Boston is famous for its educational institutions and rich colonial history, but did you know this is also one of the healthiest cities in the nation? Compared to residents of other areas, Bostonians eat a healthier diet and get more exercise than most U.S. citizens.
First off, Boston is one of the best places in the country to walk. The Massachusetts capital was chosen Prevention magazine’s #2 walking city and came in at #6 on Yahoo Health’s most walkable list.
This home of the Boston Marathon has plenty of great places to walk, starting with the Freedom Trail, that lets you combine keeping fit with brushing up on your American history. The city has initiated WalkBoston, which strives to create a pro-walking atmosphere by making the area safer and easier to get around on by foot.
Businesses and individuals are encouraged to contribute to making Boston more walker-friendly. Awards are offered to businesses that create seating areas and scenic parks, or citizens who work to encourage safety measures for pedestrians. The ultimate aim of WalkBoston is to create access to citywide mobility for citizens of all abilities and incomes.
While Boston is quite walkable, it’s still a major city of over 631,000 people, so it’s faced with the usual big-city problems. According to Sperling’s BestPlaces, the average commute time is 32 minutes, slightly higher than the national average but less than 10% of residents have to deal with commutes over an hour.
While over 75% of U.S. commuters travel by car, just 40.8% of Bostonians do—a little over half the national average. Another 32.52% use mass transit, six times the U.S. average of under 5%. Being less dependent on their autos means that residents of Boston are naturally going to walk more—and see more of their community. Bostonians also have one of the nation’s highest rates of walking to work, as well as bicycling. All that walking helps to explain why Bostonians have a low BMI score, ranking in the top 25%.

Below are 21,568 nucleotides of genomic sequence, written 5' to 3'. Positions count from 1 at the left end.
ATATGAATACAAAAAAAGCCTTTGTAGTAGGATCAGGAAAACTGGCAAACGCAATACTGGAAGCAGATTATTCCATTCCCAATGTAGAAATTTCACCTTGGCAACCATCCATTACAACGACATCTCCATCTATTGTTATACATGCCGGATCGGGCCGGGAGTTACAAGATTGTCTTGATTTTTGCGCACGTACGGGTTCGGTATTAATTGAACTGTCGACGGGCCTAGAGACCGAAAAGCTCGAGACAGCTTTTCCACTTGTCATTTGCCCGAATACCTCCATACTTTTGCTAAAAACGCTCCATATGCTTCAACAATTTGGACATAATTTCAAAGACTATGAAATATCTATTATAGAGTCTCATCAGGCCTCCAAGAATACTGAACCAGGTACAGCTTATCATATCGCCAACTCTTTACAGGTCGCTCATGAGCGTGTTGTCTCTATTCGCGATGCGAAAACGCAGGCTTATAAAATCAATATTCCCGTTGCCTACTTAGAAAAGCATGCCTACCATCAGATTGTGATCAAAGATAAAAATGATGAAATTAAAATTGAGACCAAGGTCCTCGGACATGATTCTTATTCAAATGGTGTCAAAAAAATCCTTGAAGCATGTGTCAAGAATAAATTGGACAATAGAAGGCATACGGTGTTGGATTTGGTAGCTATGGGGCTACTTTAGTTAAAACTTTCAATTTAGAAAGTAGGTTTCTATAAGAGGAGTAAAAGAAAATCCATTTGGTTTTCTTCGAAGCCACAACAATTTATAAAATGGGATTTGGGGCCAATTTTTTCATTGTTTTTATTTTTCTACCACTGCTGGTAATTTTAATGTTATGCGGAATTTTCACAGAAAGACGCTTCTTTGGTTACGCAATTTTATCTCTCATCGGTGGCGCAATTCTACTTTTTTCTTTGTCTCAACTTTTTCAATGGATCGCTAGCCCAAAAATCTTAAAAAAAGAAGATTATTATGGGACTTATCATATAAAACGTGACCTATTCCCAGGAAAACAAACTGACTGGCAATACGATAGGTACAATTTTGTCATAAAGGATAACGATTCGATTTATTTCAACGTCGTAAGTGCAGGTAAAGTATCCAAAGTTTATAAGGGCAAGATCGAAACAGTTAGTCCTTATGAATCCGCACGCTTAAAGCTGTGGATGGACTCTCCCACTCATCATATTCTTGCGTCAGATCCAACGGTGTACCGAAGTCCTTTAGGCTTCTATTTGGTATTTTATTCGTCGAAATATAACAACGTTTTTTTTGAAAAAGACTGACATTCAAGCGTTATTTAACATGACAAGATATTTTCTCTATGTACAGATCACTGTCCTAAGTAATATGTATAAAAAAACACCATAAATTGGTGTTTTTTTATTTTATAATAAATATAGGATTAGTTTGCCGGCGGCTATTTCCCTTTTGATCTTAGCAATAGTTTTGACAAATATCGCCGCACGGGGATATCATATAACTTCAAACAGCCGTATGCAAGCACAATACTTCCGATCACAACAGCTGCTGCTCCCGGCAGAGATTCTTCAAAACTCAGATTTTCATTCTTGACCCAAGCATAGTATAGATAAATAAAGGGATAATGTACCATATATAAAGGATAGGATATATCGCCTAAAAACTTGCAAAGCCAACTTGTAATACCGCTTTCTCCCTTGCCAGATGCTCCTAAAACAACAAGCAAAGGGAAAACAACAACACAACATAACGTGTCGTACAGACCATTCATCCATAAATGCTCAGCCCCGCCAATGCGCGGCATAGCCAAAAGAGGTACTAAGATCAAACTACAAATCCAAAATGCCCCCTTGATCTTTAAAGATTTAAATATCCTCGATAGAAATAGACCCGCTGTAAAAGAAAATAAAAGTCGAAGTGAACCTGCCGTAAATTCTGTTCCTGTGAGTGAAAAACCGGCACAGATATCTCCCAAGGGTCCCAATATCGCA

Boston has one of the largest numbers of fitness facilities per capita in the country, but the residents don’t work out as much as in some other cities. Still, their general and emotional health ranks around the 80th percentile in Sperling’s rankings.
It’s a good thing Bostonians are so energetic, because the city offers a tempting array of places to dine. The area’s access to fresh, high quality seafood attracts both creative chefs and gourmets. Almost 85% of Boston’s restaurants are local rather than chains and there are 29.6 farmers markets per million people, offering a year-round assortment of fresh produce.
There are four Dahn Yoga centers in Massachusetts, most of them in the Boston area, at Andover, Arlington, Brookline and Harvard Square.